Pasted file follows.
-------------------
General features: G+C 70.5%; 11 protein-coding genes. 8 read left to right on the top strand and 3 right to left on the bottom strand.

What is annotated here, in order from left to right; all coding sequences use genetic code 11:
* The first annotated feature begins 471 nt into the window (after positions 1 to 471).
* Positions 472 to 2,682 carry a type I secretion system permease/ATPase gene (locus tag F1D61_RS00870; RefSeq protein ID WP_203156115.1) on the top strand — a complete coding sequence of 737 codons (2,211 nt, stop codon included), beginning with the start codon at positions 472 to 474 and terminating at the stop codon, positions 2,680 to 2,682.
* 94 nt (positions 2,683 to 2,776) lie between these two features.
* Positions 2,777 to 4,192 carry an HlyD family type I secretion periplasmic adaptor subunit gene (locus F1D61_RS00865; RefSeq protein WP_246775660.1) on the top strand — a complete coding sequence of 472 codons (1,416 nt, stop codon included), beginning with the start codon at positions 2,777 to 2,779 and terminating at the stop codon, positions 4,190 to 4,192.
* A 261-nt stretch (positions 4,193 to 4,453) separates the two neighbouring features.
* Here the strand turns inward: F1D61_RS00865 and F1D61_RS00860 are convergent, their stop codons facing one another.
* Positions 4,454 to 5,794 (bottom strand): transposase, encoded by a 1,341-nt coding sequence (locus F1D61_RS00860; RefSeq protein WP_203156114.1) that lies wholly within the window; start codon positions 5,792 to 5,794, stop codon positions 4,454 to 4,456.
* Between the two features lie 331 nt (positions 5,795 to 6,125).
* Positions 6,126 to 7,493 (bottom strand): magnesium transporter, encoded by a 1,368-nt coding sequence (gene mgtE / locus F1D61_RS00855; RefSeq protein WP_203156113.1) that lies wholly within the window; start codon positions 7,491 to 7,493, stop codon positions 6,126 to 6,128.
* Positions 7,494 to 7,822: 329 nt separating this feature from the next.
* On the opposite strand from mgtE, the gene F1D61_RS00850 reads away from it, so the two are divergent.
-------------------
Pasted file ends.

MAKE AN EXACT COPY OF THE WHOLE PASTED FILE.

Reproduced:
General features: G+C 70.5%; 11 protein-coding genes. 8 read left to right on the top strand and 3 right to left on the bottom strand.

What is annotated here, in order from left to right; all coding sequences use genetic code 11:
* The first annotated feature begins 471 nt into the window (after positions 1 to 471).
* Positions 472 to 2,682 carry a type I secretion system permease/ATPase gene (locus tag F1D61_RS00870; RefSeq protein ID WP_203156115.1) on the top strand — a complete coding sequence of 737 codons (2,211 nt, stop codon included), beginning with the start codon at positions 472 to 474 and terminating at the stop codon, positions 2,680 to 2,682.
* 94 nt (positions 2,683 to 2,776) lie between these two features.
* Positions 2,777 to 4,192 carry an HlyD family type I secretion periplasmic adaptor subunit gene (locus F1D61_RS00865; RefSeq protein WP_246775660.1) on the top strand — a complete coding sequence of 472 codons (1,416 nt, stop codon included), beginning with the start codon at positions 2,777 to 2,779 and terminating at the stop codon, positions 4,190 to 4,192.
* A 261-nt stretch (positions 4,193 to 4,453) separates the two neighbouring features.
* Here the strand turns inward: F1D61_RS00865 and F1D61_RS00860 are convergent, their stop codons facing one another.
* Positions 4,454 to 5,794 (bottom strand): transposase, encoded by a 1,341-nt coding sequence (locus F1D61_RS00860; RefSeq protein WP_203156114.1) that lies wholly within the window; start codon positions 5,792 to 5,794, stop codon positions 4,454 to 4,456.
* Between the two features lie 331 nt (positions 5,795 to 6,125).
* Positions 6,126 to 7,493 (bottom strand): magnesium transporter, encoded by a 1,368-nt coding sequence (gene mgtE / locus F1D61_RS00855; RefSeq protein WP_203156113.1) that lies wholly within the window; start codon positions 7,491 to 7,493, stop codon positions 6,126 to 6,128.
* Positions 7,494 to 7,822: 329 nt separating this feature from the next.
* On the opposite strand from mgtE, the gene F1D61_RS00850 reads away from it, so the two are divergent.